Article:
Post-evangelical healing

Charles Marsh writes beautifully about the anxiety instilled by his childhood faith—and the therapy it took to overcome it.

Charles Marsh, a professor of religious studies at the University of Virginia who has written a biography of Dietrich Bonhoeffer, a chronicle of his father’s ministry in Mississippi, and a history of Christian organizing in the Jim Crow South, offers in this memoir a searingly honest account of his mental health struggles and his return to a fuller life through thera­py and psychoanalysis.

The narrative begins with a description of what he calls his first breakdown, which occurred one night while he was a student at Harvard Divinity School. “How much noise the body makes when amped up on fear! I could hear the hiss of molecules colliding. . . . I heard the sound of collapse. Imagine, if you can, the skid and shatter of the barrier that protects your body from your own imagination.” Deeply shaken, he found himself unable to concentrate for months afterward.

Eventually Marsh connected his anxiety to his upbringing in evangelical Christianity, which demanded constant purity of body, mind, and spirit. His reflections on that type of faith establish “parallel lines of the complete breakdown and my total depravity merging finally into the one either/or: redeemed or damned; pure or impure; all-in or lukewarm; possessed of the mind of Christ or strapped into a white paneled van on the way to Whitfield [the state asylum].” For Marsh, the demands of his childhood faith are simply impossible to fulfill.

Marsh’s nuanced account of the relationship between religion and mental health is a gift. Studies have shown that while religion can improve mental health, certain images of God can be detrimental. Marsh’s story exemplifies how that detrimental impact was rooted in his fears that he could not please God or keep his mind and body pure from sexual thoughts. I often encounter similar anxieties in my work as a chaplain. Many people fear that they are displeasing God with their various imperfections.

Marsh testifies to what many Christians discover: that you cannot pray your way out of an anxiety disorder or profound depression. Christian congregations often have harmful theologies of mental health, and many pastors have egos that prevent them from admitting the limitations of their counseling skills. Readers who have struggled with the sexual purity demands of some forms of Christianity might also be able to relate, especially those who understand themselves as sexual minorities.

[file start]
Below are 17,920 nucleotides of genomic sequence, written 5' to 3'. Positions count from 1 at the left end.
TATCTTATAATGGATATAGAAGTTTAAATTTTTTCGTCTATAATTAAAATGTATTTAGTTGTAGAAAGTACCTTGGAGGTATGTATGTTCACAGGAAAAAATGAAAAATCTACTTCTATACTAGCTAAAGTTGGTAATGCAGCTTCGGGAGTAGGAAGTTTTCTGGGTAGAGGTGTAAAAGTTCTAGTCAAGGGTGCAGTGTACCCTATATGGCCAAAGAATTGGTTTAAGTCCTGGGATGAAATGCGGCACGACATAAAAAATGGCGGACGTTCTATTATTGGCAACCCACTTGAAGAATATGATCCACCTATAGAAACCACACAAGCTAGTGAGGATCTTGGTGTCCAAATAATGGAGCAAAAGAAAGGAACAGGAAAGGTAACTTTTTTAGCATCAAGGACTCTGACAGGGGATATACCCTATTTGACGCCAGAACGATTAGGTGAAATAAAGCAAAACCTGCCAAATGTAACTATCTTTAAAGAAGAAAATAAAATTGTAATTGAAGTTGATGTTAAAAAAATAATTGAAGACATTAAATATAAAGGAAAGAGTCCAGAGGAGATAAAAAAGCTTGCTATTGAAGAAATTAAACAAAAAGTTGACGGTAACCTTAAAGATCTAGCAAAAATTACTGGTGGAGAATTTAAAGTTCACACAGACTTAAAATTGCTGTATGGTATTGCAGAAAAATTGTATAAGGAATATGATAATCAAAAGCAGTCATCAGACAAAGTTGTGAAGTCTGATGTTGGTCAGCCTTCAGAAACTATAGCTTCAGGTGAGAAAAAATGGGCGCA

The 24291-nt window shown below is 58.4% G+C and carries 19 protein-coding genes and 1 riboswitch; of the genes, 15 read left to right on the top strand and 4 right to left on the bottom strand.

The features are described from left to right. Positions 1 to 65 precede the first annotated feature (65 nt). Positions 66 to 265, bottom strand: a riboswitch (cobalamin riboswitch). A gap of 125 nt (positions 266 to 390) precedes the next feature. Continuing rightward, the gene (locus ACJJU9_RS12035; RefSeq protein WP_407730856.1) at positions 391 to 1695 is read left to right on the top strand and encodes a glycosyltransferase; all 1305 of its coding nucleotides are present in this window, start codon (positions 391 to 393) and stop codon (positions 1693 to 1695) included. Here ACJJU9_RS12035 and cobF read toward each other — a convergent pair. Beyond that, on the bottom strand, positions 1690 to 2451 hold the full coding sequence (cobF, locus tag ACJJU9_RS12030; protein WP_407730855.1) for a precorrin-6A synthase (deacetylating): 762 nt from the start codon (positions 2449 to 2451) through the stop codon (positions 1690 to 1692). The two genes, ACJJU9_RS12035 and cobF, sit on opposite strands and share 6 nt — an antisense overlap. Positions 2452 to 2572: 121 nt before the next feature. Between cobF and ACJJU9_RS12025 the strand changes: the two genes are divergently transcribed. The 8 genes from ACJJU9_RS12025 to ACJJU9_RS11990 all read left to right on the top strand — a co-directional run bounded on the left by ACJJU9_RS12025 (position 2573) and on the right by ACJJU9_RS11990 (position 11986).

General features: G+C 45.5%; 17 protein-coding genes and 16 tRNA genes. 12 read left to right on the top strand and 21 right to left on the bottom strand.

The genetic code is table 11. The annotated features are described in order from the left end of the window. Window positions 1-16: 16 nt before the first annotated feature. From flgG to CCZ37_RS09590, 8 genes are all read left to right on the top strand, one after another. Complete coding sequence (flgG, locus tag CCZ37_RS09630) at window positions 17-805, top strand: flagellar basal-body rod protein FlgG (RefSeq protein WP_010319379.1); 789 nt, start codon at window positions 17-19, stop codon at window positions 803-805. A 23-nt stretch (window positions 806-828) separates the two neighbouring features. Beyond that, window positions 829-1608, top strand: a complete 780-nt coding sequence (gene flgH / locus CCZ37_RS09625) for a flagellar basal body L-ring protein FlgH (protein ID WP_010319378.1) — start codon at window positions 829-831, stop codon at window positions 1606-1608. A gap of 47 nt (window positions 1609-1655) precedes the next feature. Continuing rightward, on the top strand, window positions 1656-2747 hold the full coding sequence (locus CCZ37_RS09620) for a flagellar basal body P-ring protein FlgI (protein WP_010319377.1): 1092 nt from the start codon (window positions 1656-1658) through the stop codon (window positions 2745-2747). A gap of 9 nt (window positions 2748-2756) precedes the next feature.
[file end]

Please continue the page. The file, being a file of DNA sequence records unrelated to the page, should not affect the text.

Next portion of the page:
As helpful as Marsh’s honesty about his struggles with anxiety are, there are places in the book where I feel like he’s telling us a little too much. Many people suffer from anxiety and from supposedly impure thoughts and could have related to Marsh’s struggles on a general level. We might share the specifics of our fears with a therapist, analyst, or trusted loved one; not all details need to be published.

Still, this is an important book. Marsh combines moving stories, astute but not complicated theological reflection, and hope. He is honest about how anxiety and depression clouded his ability to be a husband, father, and scholar. He notes that the words of his therapist “relieved me of the burden to turn inner torment into a sacrament. The language of the therapeutic hour felt like prayer reciprocated.”

Many Christians in the evangelical world from which Marsh emerged regard therapy as self-indulgent. Others seek out “biblical counselors,” who often instill the same values that caused Marsh so much anxiety. Marsh sees therapy as a gift, even if the process of undergoing it requires time, energy, and sacrifice. Like prayer, therapy helped free him for what scripture calls “life abundant.” He observes, “from analysis I needed reassurance of the capabilities of human being and body and mind, and with that kind of reassurance I could begin again to ponder God, because with that kind of direction I could dream and imagine.” With that kind of direction, Marsh could also begin to pray—to a God who meets us in our fears with grace, love, forgiveness, and hope.

No theologian would claim that thera­py or analysis can give us faith. But perhaps they can help us heal past wounds, confront fears, and imagine new possibilities, all of which open our minds and hearts to encounter God’s gracious call to us. If that is true, therapy might be one of the most profound spiritual disciplines of all. We are in Marsh’s debt for his depiction of how he found it to be so. 

Aaron Klink

Aaron Klink is chaplain at PruittHealth Hospice in Durham, North Carolina.

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